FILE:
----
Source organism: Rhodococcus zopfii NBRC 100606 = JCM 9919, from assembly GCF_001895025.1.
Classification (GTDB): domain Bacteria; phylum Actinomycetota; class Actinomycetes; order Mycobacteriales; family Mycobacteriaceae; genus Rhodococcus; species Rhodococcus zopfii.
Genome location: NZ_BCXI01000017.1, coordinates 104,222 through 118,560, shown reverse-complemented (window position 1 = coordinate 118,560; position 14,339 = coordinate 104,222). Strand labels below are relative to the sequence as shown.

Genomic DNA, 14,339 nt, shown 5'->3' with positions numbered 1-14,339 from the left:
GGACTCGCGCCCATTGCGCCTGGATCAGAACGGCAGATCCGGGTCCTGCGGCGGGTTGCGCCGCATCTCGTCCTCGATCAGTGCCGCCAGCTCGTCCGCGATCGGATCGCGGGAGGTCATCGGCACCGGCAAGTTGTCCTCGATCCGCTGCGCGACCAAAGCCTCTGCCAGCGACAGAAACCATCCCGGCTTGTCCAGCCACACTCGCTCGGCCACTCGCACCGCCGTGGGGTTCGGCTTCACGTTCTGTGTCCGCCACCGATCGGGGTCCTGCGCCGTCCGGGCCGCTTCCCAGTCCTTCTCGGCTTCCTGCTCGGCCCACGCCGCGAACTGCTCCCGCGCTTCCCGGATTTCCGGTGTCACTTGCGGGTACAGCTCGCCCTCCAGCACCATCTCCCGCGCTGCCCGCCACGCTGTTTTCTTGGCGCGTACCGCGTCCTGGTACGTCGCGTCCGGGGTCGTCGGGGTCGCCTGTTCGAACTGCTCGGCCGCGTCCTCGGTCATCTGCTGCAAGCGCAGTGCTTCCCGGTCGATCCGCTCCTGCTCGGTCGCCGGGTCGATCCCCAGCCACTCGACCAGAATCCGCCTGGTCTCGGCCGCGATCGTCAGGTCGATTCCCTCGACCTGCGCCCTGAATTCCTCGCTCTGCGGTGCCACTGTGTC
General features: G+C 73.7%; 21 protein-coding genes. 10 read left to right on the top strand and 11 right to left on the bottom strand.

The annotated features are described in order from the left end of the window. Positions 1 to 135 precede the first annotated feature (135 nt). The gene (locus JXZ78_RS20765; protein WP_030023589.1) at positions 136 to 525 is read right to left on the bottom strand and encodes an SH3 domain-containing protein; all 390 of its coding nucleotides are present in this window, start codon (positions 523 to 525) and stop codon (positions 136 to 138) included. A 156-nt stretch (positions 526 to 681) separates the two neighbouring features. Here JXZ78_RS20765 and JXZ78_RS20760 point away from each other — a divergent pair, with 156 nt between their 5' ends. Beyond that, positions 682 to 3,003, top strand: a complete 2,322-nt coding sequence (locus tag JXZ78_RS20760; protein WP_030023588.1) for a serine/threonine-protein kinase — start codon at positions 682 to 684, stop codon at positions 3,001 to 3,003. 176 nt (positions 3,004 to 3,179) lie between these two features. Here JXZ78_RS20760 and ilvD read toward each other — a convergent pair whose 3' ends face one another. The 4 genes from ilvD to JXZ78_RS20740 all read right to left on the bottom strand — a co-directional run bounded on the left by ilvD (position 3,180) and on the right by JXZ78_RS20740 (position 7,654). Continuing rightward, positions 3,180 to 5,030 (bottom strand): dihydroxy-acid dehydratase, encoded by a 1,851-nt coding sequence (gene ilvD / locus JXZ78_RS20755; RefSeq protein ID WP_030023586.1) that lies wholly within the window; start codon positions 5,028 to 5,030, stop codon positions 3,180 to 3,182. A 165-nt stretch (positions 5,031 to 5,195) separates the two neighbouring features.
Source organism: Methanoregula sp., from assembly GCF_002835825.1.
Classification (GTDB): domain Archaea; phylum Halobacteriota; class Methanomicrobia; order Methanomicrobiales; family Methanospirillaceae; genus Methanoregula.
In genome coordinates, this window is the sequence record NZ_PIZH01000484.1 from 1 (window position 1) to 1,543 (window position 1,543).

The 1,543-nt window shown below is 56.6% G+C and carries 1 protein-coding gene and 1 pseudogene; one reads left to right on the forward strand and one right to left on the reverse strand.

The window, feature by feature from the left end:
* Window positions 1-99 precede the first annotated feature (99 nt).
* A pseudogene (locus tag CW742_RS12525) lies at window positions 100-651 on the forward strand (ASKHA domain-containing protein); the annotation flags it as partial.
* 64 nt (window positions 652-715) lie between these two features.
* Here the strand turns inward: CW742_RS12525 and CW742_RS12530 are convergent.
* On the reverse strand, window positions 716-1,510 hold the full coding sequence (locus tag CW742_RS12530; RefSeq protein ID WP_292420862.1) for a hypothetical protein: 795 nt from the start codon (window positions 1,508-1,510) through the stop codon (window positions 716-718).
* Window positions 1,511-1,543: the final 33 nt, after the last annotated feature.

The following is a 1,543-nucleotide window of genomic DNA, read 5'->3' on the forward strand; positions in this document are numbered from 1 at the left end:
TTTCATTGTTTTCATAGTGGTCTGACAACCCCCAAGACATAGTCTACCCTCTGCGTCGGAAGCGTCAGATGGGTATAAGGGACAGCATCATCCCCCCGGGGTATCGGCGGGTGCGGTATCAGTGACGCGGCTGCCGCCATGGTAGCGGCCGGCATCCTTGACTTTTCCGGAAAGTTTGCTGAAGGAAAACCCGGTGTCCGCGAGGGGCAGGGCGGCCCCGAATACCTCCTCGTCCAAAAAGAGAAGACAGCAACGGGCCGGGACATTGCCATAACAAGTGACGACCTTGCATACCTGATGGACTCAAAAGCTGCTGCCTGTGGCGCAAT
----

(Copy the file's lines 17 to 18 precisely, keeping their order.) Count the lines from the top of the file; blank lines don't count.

* On the reverse strand, window positions 716-1,510 hold the full coding sequence (locus tag CW742_RS12530; RefSeq protein ID WP_292420862.1) for a hypothetical protein: 795 nt from the start codon (window positions 1,508-1,510) through the stop codon (window positions 716-718).
* Window positions 1,511-1,543: the final 33 nt, after the last annotated feature.